The Dystopian Fantastical Program And You

I’m currently learning Python script, for the purpose of someday making one of my worlds into a possible game.  It’s gotten me thinking about the differences and the similarities between programming and story/book writing.  This, as my mind makes connections between what I’m doing and “Oh, so that’s close to what happens when somebody in Wow tries to dispell an NPC that isn’t attacking with a spell!” etc etc etc.  The connections to fiction writing are more subtle and complex.

You’re still telling a story when you program something.  I’ve realized that; I’ve seen that it’s just done in different ways.  If I’m writing a tale, it’s a 2D thing where I write say, the story of how Cherryn ran from an over-technilogical world, or maybe how the dragons of Kritter came to be.  Then that gets published, and you, the reader, read it, and what do you see?  Well, that’s where it goes into another dimension.  You will see something in your head, and that’ll be a different thing from the guy next door who reads it, because you are different people.  However, if I instead make a script making Cherryn run from this or that NPC, dodging the government officials on her way to taking down a major corrupt industry (that’s the endgame), then I’ve gone and made it 3D.  You the player are forced to see exactly what I want for that story (bwahahaha, I have the power:)).

I think it’s interesting to look back and see what I thought back in the dark ages of my writing career, around when Cherryn was born.  I remember in highschool I swore up and down I’d never go on this Internet thing, it was just a fad, and it wasn’t good for writing.  I preferred trees and paper.  (I still do).  Back then, yes I played the occasional game, I liked fooling around with it.  I remember once taking a pass at making Rubikia into a game back then, but had not a clue what I was doing, and I wondered if I was selling my soul anyway.  So, Cherryn.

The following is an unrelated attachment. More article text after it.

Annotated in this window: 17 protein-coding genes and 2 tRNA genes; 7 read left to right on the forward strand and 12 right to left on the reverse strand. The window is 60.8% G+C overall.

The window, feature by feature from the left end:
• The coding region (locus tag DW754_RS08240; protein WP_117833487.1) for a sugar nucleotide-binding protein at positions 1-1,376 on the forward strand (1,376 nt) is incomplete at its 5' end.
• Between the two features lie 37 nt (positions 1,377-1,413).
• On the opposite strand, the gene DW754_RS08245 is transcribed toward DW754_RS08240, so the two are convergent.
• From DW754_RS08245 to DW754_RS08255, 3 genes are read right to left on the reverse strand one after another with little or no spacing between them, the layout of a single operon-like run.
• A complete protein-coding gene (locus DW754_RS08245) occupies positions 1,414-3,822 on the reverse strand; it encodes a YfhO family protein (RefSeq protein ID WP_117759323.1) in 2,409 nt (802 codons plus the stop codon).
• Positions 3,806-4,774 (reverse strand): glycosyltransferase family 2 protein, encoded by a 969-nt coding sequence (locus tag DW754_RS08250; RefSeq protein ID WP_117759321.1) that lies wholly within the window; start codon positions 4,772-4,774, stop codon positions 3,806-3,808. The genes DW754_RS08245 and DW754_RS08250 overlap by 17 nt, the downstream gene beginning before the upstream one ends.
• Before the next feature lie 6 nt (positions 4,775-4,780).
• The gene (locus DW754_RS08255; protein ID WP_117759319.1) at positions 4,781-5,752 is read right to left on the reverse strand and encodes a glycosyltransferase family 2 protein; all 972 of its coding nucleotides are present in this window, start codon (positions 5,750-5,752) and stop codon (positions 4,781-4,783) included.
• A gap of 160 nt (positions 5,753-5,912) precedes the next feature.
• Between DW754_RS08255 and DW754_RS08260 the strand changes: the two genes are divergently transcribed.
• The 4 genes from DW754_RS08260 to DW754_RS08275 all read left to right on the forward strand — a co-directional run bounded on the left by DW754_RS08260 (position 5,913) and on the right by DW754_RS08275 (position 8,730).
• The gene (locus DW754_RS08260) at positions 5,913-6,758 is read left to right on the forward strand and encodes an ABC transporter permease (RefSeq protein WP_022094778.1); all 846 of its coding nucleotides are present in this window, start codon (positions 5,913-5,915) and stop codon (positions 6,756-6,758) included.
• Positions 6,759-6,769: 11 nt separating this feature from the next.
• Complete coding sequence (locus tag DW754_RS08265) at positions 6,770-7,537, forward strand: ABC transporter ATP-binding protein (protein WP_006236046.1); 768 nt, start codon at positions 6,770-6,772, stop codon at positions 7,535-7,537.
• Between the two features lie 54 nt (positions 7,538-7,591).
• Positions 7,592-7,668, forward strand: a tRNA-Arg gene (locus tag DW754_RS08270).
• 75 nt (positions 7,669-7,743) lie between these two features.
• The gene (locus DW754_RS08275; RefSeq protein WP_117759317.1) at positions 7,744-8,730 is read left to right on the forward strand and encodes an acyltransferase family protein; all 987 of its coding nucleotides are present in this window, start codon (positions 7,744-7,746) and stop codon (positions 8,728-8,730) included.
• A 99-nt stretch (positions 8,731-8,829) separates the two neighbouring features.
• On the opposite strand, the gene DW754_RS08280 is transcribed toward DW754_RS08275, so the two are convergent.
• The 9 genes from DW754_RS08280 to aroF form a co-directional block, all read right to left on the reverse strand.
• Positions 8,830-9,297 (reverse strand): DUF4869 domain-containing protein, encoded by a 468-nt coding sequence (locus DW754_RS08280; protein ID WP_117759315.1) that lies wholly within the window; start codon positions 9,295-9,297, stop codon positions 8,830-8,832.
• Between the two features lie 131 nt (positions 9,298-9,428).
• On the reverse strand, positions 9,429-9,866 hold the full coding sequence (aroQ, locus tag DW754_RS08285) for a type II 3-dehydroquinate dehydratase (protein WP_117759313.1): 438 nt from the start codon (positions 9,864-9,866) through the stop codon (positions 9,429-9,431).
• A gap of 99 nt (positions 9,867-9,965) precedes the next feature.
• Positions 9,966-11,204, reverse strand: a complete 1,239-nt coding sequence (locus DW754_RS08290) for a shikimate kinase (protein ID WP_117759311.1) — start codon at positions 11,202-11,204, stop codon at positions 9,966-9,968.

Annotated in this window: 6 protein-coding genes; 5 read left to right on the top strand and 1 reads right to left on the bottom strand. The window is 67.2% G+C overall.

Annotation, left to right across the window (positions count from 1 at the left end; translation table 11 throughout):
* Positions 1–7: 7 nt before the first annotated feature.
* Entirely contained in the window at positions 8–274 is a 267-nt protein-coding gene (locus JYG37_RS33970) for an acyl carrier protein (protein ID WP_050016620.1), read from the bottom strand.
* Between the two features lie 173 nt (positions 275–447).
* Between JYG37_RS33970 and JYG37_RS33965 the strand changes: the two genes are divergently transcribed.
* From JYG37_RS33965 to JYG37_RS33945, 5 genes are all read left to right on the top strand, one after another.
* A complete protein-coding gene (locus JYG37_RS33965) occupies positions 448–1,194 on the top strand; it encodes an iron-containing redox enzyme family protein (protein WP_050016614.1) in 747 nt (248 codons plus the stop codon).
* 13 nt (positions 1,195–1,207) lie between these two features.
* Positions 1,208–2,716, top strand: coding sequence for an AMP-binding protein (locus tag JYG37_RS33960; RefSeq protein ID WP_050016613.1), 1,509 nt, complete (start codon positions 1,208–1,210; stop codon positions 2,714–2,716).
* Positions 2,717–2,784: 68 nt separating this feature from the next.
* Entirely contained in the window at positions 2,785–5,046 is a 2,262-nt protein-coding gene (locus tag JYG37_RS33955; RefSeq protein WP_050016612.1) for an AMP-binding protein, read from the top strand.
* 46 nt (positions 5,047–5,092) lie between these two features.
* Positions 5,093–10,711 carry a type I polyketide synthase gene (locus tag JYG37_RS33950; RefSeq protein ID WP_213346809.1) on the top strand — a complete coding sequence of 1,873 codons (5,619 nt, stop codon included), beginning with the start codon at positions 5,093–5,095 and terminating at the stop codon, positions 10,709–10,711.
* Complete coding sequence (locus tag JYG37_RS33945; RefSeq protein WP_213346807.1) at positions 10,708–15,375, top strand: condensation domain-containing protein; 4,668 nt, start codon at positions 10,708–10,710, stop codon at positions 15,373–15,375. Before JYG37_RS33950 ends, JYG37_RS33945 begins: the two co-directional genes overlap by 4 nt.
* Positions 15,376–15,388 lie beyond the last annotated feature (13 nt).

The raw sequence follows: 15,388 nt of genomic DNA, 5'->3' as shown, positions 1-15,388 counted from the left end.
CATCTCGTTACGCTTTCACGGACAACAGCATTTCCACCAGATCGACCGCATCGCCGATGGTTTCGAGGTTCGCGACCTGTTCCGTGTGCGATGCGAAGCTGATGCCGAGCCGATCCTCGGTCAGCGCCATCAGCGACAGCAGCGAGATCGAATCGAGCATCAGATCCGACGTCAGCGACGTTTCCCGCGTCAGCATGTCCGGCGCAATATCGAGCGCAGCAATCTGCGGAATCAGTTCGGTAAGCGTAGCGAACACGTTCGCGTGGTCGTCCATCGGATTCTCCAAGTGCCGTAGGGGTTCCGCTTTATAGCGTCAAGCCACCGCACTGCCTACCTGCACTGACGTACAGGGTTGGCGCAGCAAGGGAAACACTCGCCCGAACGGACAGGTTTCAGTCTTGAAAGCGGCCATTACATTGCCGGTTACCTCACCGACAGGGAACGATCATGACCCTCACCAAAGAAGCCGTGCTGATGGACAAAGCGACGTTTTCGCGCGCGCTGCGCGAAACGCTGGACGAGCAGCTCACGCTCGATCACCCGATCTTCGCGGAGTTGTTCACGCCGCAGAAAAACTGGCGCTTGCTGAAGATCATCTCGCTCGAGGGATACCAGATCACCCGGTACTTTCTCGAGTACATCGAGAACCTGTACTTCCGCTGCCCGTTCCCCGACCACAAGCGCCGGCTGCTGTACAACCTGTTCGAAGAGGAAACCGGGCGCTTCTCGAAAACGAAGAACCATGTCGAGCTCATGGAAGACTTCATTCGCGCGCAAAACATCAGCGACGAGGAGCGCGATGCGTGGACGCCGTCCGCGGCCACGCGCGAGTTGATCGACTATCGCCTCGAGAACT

Her dystopian world was born out of a fear of mine:  that eventually most people would end up being “programmed” into being online 24-7.  There are brainlinks in her world. And then, all of a sudden, there’s a huge electrical storm that happens to hit on an Internet server — utter disaster ensues, beginning the story.  Fast forward to 2012, and many people are online CONSTANTLY.  Cherryn’s greatest fears have come to pass, almost.

But, in the midst of this dystopian future, I can make a choice.  I can still program my life how I want it to be.  So I’ve taken  a look, and thought about it in a more druidic way:  there’s a very important thing about going with the flow.  I can blend technology and nature into my life, weave as much of either as I want inside, and see what the result is.  How do you program your life?

So, Python.  Now, Cherryn would not have touched that — or would she?  I don’t know.  Personally, I think if she figured out how to weave it to her advantage in actually helping the world, maybe she would, luddite that she is.  I myself am looking at her story in both 2 and 3D at the moment, and it’s a curious thing.

If you thought about what your favorite story ever written looks like, really looks like — what do you get?

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One Response to The Dystopian Fantastical Program And You

  1. Patrick A. Parish says:

    I’ve often thought of DragonBlade becoming a video game…. but mostly after seeing the picture on the big screen. I’m not sure how Nancy feels, but I’m ok with either event coming first as I’m confident of the story line being just that great! 🙂

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